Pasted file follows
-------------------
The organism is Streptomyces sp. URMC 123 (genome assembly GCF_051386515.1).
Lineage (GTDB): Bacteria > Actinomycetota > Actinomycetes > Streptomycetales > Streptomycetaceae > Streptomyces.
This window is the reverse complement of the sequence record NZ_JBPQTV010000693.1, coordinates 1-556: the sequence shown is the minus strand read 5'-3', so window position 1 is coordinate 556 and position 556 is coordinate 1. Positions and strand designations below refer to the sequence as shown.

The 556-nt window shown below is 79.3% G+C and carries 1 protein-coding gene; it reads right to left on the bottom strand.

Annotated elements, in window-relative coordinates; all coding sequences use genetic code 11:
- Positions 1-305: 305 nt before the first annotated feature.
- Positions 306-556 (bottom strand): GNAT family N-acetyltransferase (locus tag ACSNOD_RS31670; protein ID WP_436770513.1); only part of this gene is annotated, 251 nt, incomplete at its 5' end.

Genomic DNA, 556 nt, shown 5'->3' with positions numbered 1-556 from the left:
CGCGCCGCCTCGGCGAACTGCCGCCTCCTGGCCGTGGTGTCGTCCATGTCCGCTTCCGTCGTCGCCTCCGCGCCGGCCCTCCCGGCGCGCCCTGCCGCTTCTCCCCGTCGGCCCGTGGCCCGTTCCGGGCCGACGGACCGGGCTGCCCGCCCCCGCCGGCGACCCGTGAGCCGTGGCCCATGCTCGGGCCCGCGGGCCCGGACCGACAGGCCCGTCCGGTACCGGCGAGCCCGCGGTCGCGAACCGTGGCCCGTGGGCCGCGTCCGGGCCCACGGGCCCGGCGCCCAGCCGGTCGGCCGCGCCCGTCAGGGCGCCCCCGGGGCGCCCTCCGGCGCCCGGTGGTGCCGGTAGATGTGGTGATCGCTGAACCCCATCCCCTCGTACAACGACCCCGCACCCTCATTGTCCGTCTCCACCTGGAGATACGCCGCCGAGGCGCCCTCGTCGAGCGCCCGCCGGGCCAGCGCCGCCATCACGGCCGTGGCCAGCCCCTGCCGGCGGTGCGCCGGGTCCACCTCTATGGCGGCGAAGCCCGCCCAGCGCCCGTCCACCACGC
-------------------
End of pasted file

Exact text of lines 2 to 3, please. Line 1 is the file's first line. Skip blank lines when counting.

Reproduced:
Lineage (GTDB): Bacteria > Actinomycetota > Actinomycetes > Streptomycetales > Streptomycetaceae > Streptomyces.
This window is the reverse complement of the sequence record NZ_JBPQTV010000693.1, coordinates 1-556: the sequence shown is the minus strand read 5'-3', so window position 1 is coordinate 556 and position 556 is coordinate 1. Positions and strand designations below refer to the sequence as shown.